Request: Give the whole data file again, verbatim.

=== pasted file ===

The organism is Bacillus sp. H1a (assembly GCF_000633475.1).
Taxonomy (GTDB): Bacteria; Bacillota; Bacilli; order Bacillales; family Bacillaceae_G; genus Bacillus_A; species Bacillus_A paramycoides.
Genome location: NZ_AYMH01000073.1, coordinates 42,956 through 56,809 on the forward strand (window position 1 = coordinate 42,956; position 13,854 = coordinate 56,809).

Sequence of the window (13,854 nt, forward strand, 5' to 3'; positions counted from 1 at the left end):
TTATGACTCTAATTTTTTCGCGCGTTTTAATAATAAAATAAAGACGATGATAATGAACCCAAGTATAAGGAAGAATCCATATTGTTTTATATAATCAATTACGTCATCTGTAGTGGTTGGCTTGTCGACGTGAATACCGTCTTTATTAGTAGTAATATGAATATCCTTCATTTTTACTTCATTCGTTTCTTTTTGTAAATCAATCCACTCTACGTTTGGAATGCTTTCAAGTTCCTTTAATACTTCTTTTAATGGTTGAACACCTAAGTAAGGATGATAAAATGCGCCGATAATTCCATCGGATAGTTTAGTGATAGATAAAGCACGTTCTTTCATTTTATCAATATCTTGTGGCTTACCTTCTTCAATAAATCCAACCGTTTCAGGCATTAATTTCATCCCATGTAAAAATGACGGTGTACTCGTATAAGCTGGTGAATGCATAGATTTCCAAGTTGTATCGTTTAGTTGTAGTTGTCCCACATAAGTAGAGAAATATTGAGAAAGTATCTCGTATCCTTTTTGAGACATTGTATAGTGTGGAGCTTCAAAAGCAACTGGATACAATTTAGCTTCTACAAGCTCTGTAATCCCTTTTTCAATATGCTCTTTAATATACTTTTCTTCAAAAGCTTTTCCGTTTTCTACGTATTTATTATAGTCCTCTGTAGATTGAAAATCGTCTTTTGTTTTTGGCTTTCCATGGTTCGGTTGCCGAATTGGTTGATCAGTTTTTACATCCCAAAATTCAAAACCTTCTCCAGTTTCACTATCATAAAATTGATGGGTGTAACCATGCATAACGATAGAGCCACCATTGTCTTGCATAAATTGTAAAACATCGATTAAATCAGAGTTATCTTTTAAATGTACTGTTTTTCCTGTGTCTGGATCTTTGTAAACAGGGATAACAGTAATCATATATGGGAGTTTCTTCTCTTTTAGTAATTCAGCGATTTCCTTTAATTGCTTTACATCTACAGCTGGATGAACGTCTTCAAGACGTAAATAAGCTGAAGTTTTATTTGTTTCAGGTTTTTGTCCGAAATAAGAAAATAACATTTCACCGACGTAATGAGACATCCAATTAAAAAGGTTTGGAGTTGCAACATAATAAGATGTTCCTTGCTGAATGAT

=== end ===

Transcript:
The organism is Bacillus sp. H1a (assembly GCF_000633475.1).
Taxonomy (GTDB): Bacteria; Bacillota; Bacilli; order Bacillales; family Bacillaceae_G; genus Bacillus_A; species Bacillus_A paramycoides.
Genome location: NZ_AYMH01000073.1, coordinates 42,956 through 56,809 on the forward strand (window position 1 = coordinate 42,956; position 13,854 = coordinate 56,809).

Sequence of the window (13,854 nt, forward strand, 5' to 3'; positions counted from 1 at the left end):
TTATGACTCTAATTTTTTCGCGCGTTTTAATAATAAAATAAAGACGATGATAATGAACCCAAGTATAAGGAAGAATCCATATTGTTTTATATAATCAATTACGTCATCTGTAGTGGTTGGCTTGTCGACGTGAATACCGTCTTTATTAGTAGTAATATGAATATCCTTCATTTTTACTTCATTCGTTTCTTTTTGTAAATCAATCCACTCTACGTTTGGAATGCTTTCAAGTTCCTTTAATACTTCTTTTAATGGTTGAACACCTAAGTAAGGATGATAAAATGCGCCGATAATTCCATCGGATAGTTTAGTGATAGATAAAGCACGTTCTTTCATTTTATCAATATCTTGTGGCTTACCTTCTTCAATAAATCCAACCGTTTCAGGCATTAATTTCATCCCATGTAAAAATGACGGTGTACTCGTATAAGCTGGTGAATGCATAGATTTCCAAGTTGTATCGTTTAGTTGTAGTTGTCCCACATAAGTAGAGAAATATTGAGAAAGTATCTCGTATCCTTTTTGAGACATTGTATAGTGTGGAGCTTCAAAAGCAACTGGATACAATTTAGCTTCTACAAGCTCTGTAATCCCTTTTTCAATATGCTCTTTAATATACTTTTCTTCAAAAGCTTTTCCGTTTTCTACGTATTTATTATAGTCCTCTGTAGATTGAAAATCGTCTTTTGTTTTTGGCTTTCCATGGTTCGGTTGCCGAATTGGTTGATCAGTTTTTACATCCCAAAATTCAAAACCTTCTCCAGTTTCACTATCATAAAATTGATGGGTGTAACCATGCATAACGATAGAGCCACCATTGTCTTGCATAAATTGTAAAACATCGATTAAATCAGAGTTATCTTTTAAATGTACTGTTTTTCCTGTGTCTGGATCTTTGTAAACAGGGATAACAGTAATCATATATGGGAGTTTCTTCTCTTTTAGTAATTCAGCGATTTCCTTTAATTGCTTTACATCTACAGCTGGATGAACGTCTTCAAGACGTAAATAAGCTGAAGTTTTATTTGTTTCAGGTTTTTGTCCGAAATAAGAAAATAACATTTCACCGACGTAATGAGACATCCAATTAAAAAGGTTTGGAGTTGCAACATAATAAGATGTTCCTTGCTGAATGAT